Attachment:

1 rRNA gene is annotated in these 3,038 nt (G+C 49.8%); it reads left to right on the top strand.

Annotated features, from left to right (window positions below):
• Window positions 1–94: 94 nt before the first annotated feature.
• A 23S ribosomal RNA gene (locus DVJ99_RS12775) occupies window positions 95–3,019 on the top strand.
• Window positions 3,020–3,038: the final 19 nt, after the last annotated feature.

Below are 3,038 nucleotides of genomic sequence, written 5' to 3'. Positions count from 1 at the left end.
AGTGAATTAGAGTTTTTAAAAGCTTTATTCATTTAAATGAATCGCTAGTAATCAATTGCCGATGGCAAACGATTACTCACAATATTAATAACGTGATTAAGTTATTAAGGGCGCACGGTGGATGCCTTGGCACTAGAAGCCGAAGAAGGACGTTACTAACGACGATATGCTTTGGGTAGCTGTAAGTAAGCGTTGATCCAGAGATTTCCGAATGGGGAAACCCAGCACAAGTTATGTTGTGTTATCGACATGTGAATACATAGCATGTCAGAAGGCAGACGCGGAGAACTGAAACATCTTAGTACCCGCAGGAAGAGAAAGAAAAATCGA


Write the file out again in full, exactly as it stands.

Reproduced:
1 rRNA gene is annotated in these 3,038 nt (G+C 49.8%); it reads left to right on the top strand.

Annotated features, from left to right (window positions below):
• Window positions 1–94: 94 nt before the first annotated feature.
• A 23S ribosomal RNA gene (locus DVJ99_RS12775) occupies window positions 95–3,019 on the top strand.
• Window positions 3,020–3,038: the final 19 nt, after the last annotated feature.

Below are 3,038 nucleotides of genomic sequence, written 5' to 3'. Positions count from 1 at the left end.
AGTGAATTAGAGTTTTTAAAAGCTTTATTCATTTAAATGAATCGCTAGTAATCAATTGCCGATGGCAAACGATTACTCACAATATTAATAACGTGATTAAGTTATTAAGGGCGCACGGTGGATGCCTTGGCACTAGAAGCCGAAGAAGGACGTTACTAACGACGATATGCTTTGGGTAGCTGTAAGTAAGCGTTGATCCAGAGATTTCCGAATGGGGAAACCCAGCACAAGTTATGTTGTGTTATCGACATGTGAATACATAGCATGTCAGAAGGCAGACGCGGAGAACTGAAACATCTTAGTACCCGCAGGAAGAGAAAGAAAAATCGA